NASA to hold news conference on upcoming Radiation Belt Storm Probes launch


NASA will hold a news conference at 18:00 UTC, Thursday, Aug. 9 to discuss the upcoming launch of the Radiation Belt Storm Probes (RBSP), a mission to study Earth’s radiation belts. The event will be broadcast live on NASA Television and streamed on the agency’s website.

The two-year RBSP mission will help scientists develop an understanding of Earth’s Van Allen radiation belts and related regions that pose hazards to human and robotic explorers.

RBSP will explore space weather — changes in Earth’s space environment caused by the sun — that can disable satellites, create power grid failures and disrupt GPS service. The mission also will allow researchers to understand fundamental radiation and particle acceleration processes throughout the universe.

RBSP is scheduled to launch no earlier than 4:08 a.m. Thursday, Aug. 23 from Cape Canaveral Air Force Station in Florida. The twin probes will lift off on a United Launch Alliance Atlas V rocket.

Van Allen


The Radiation Belt Storm Probes (RBSP) is being designed to help us understand the Sun’s influence on Earth and Near-Earth space by studying the Earth’s radiation belts on various scales of space and time.

The instruments on NASA’s Living With a Star Program’s (LWS) Radiation Belt Storm Probes (RBSP) mission will provide the measurements needed to characterize and quantify the plasma processes that produce very energetic ions and relativistic electrons. The RBSP mission is part of the broader LWS program whose missions were conceived to explore fundamental processes that operate throughout the solar system and in particular those that generate hazardous space weather effects in the vicinity of Earth and phenomena that could impact solar system exploration. RBSP instruments will measure the properties of charged particles that comprise the Earth’s radiation belts, the plasma waves that interact with them, the large-scale electric fields that transport them, and the particle-guiding magnetic field.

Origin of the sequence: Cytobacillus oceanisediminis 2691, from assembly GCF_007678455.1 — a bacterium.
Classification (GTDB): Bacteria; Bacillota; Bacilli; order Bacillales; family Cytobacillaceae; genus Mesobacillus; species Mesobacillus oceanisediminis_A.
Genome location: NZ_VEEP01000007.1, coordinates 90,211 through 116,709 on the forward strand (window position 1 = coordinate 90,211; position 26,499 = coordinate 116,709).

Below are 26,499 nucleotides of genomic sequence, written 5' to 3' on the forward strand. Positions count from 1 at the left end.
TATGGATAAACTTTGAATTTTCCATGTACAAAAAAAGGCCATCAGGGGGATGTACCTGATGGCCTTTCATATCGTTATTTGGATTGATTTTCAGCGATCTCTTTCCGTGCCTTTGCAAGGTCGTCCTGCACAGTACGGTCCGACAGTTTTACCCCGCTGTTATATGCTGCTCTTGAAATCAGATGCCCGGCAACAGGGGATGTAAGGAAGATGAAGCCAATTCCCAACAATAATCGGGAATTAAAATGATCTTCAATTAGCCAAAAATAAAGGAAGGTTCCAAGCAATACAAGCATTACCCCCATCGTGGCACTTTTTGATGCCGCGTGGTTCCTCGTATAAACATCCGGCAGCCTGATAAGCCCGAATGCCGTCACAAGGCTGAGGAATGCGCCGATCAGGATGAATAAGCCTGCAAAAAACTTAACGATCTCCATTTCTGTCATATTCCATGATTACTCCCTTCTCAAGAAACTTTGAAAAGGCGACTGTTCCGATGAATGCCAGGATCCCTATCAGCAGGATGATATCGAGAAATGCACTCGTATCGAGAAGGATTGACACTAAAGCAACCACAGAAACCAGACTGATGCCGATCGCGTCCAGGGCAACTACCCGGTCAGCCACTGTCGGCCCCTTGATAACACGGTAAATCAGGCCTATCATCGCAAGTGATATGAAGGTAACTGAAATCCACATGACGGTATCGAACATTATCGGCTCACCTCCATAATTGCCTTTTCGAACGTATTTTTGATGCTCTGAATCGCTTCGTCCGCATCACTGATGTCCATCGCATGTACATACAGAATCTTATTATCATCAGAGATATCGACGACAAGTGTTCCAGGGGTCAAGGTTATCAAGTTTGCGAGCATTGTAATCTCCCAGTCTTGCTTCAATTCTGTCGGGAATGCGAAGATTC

The two RBSP spacecraft will have nearly identical eccentric orbits. The orbits cover the entire radiation belt region and the two spacecraft lap each other several times over the course of the mission. The RBSP in situ measurements discriminate between spatial and temporal effects, and compare the effects of various proposed mechanisms for charged particle acceleration and loss.

News conference panelists are: 
— Madhulika Guhathakurta, Living With a Star program scientist, NASA Headquarters, Washington 
— Mona Kessel, RBSP program scientist, NASA Headquarters 
— Barry Mauk, RBSP project scientist, Johns Hopkins University Applied Physics Laboratory (APL), Laurel, Md. 
— Rick Fitzgerald, RBSP project manager, APL, Laurel, Md. 

Graphics presented during the news conference will be online shortly before the start of the event at:

For NASA TV streaming video, downlink and scheduling information, visit:

For more information about the RBSP mission, visit:


Source: NASA’s Goddard Space Flight Center

Featured image: Two giant donuts of charged particles called the Van Allen Belts surround Earth. Credit: NASA/T. Benesch, J. Carns 

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  1. So if we are at present unable to adequately shield our astronauts from the radiation of the van allen belt, how did they go to/land on the moon? Ok once maybe by luck the radiation may have been down low for some reason,but six missions? if these missions were genuine and not a huge fraud/hoax as many truth seekers suggest, then we must have had assistance from extra-terrestrials.6 missions then for some reason they pulled out.If NASA were using some secret tech then the space program would be` using it now instead of being so frustratingly impotent.

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